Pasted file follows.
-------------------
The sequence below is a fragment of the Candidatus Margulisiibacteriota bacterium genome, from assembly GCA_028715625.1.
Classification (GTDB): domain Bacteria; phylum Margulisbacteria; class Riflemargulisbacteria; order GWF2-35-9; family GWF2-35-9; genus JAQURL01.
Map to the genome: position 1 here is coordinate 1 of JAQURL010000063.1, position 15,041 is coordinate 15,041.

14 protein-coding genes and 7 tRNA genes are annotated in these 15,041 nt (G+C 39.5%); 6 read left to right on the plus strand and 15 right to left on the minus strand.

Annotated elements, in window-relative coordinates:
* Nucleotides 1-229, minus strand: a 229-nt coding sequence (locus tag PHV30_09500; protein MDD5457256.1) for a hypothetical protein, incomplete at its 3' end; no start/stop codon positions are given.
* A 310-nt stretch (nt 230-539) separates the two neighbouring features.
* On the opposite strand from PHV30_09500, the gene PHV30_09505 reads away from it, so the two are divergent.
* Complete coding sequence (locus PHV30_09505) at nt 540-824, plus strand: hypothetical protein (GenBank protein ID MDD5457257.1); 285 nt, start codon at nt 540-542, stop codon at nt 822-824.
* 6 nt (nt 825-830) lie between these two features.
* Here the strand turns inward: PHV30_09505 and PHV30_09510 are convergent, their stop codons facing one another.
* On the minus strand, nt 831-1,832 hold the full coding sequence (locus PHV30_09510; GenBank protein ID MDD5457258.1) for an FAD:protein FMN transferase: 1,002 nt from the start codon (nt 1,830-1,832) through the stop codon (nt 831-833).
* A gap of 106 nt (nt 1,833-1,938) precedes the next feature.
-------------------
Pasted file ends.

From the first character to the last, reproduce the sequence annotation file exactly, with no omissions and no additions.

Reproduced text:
The sequence below is a fragment of the Candidatus Margulisiibacteriota bacterium genome, from assembly GCA_028715625.1.
Classification (GTDB): domain Bacteria; phylum Margulisbacteria; class Riflemargulisbacteria; order GWF2-35-9; family GWF2-35-9; genus JAQURL01.
Map to the genome: position 1 here is coordinate 1 of JAQURL010000063.1, position 15,041 is coordinate 15,041.

14 protein-coding genes and 7 tRNA genes are annotated in these 15,041 nt (G+C 39.5%); 6 read left to right on the plus strand and 15 right to left on the minus strand.

Annotated elements, in window-relative coordinates:
* Nucleotides 1-229, minus strand: a 229-nt coding sequence (locus tag PHV30_09500; protein MDD5457256.1) for a hypothetical protein, incomplete at its 3' end; no start/stop codon positions are given.
* A 310-nt stretch (nt 230-539) separates the two neighbouring features.
* On the opposite strand from PHV30_09500, the gene PHV30_09505 reads away from it, so the two are divergent.
* Complete coding sequence (locus PHV30_09505) at nt 540-824, plus strand: hypothetical protein (GenBank protein ID MDD5457257.1); 285 nt, start codon at nt 540-542, stop codon at nt 822-824.
* 6 nt (nt 825-830) lie between these two features.
* Here the strand turns inward: PHV30_09505 and PHV30_09510 are convergent, their stop codons facing one another.
* On the minus strand, nt 831-1,832 hold the full coding sequence (locus PHV30_09510; GenBank protein ID MDD5457258.1) for an FAD:protein FMN transferase: 1,002 nt from the start codon (nt 1,830-1,832) through the stop codon (nt 831-833).
* A gap of 106 nt (nt 1,833-1,938) precedes the next feature.